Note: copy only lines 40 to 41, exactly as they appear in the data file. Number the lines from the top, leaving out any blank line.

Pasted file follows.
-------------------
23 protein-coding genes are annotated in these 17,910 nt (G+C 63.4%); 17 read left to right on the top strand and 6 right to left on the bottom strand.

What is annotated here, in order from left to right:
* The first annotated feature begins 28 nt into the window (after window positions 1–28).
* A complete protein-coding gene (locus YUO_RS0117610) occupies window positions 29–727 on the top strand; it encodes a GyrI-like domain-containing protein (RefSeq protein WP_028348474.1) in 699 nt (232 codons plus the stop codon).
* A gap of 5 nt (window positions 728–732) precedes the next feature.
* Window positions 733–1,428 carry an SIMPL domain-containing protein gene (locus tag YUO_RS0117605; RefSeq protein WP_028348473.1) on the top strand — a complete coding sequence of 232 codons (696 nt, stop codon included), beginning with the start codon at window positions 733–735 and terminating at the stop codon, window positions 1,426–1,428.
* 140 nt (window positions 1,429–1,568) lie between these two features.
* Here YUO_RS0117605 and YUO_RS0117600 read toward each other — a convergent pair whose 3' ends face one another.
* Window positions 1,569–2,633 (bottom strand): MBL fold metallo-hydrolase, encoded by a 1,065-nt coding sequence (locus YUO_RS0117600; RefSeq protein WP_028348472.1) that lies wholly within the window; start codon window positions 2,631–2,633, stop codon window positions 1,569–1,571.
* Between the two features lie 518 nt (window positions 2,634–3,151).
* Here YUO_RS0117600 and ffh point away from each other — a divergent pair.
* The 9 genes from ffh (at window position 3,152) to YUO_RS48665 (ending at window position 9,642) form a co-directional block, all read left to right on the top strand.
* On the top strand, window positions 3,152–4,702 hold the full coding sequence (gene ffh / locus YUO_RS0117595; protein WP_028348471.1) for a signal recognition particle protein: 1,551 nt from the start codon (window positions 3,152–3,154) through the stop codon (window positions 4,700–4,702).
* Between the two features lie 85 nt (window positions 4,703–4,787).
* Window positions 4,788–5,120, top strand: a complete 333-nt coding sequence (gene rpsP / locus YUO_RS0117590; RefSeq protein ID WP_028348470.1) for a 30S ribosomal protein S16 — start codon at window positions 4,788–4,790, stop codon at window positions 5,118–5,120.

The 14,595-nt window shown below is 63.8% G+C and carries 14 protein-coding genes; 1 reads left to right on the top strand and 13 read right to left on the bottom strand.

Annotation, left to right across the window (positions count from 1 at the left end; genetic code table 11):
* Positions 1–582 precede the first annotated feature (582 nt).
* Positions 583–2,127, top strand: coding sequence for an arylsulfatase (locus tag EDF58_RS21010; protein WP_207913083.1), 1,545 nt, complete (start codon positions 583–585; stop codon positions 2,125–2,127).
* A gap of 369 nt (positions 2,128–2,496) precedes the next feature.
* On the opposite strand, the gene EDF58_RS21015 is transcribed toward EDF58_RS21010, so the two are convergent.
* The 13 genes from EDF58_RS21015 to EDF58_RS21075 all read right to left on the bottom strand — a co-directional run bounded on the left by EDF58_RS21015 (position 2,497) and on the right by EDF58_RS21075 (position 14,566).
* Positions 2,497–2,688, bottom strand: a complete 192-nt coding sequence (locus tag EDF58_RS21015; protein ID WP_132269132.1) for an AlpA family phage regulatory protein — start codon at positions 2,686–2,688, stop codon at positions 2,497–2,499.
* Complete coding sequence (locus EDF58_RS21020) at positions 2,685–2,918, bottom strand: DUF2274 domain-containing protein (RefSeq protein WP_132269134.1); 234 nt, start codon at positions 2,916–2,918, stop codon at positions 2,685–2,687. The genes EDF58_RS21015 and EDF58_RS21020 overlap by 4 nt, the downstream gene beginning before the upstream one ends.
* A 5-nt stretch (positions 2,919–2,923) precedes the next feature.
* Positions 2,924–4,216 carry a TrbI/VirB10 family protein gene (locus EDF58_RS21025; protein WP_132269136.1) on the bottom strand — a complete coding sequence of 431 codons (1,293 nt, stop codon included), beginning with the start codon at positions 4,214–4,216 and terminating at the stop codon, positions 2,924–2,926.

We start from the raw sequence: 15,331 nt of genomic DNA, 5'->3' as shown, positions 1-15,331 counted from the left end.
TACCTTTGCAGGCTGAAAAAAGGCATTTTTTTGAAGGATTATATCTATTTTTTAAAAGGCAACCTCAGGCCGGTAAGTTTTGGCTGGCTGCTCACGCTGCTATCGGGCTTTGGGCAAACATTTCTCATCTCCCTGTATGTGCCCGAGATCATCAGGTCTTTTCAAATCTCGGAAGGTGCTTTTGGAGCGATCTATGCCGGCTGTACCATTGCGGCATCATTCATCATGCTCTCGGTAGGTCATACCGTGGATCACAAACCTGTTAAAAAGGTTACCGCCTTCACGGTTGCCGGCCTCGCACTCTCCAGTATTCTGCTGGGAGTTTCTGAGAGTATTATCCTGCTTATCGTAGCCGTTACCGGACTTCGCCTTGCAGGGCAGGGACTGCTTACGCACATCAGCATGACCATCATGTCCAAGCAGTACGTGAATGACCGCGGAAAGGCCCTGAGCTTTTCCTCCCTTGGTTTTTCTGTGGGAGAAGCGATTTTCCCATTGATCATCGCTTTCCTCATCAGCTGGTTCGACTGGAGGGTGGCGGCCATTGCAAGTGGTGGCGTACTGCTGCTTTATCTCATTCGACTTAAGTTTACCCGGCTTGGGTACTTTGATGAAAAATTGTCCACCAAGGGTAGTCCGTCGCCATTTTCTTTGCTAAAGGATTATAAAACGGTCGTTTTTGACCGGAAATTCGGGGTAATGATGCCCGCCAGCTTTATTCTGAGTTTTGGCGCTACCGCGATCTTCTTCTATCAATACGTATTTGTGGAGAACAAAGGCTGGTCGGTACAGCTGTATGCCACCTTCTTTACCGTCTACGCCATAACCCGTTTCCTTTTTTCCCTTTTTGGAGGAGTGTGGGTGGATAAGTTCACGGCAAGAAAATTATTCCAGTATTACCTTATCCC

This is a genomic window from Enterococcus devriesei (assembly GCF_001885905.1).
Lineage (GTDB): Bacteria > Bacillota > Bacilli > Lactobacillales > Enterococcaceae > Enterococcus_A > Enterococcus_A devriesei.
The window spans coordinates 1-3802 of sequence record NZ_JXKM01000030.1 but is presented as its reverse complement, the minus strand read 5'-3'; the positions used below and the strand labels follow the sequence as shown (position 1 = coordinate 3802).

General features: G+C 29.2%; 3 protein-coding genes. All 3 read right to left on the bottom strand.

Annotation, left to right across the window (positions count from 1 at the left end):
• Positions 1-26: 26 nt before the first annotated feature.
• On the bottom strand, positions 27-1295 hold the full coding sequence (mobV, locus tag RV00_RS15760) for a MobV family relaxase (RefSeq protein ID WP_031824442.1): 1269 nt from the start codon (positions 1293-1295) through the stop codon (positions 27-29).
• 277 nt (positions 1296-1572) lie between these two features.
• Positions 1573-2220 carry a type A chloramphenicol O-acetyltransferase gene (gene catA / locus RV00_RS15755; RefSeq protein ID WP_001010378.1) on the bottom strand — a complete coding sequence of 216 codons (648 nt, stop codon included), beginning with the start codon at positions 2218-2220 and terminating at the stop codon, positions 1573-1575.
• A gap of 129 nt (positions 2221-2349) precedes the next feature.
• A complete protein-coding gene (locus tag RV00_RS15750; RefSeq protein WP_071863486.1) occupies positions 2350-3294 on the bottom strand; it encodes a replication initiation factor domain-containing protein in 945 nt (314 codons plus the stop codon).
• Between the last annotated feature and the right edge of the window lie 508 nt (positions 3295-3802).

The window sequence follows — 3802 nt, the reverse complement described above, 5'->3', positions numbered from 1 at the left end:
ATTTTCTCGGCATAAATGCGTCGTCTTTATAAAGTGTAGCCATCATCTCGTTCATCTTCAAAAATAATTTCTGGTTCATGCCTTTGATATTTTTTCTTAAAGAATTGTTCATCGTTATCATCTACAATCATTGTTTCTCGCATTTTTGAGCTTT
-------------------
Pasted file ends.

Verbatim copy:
• Between the last annotated feature and the right edge of the window lie 508 nt (positions 3295-3802).

The window sequence follows — 3802 nt, the reverse complement described above, 5'->3', positions numbered from 1 at the left end: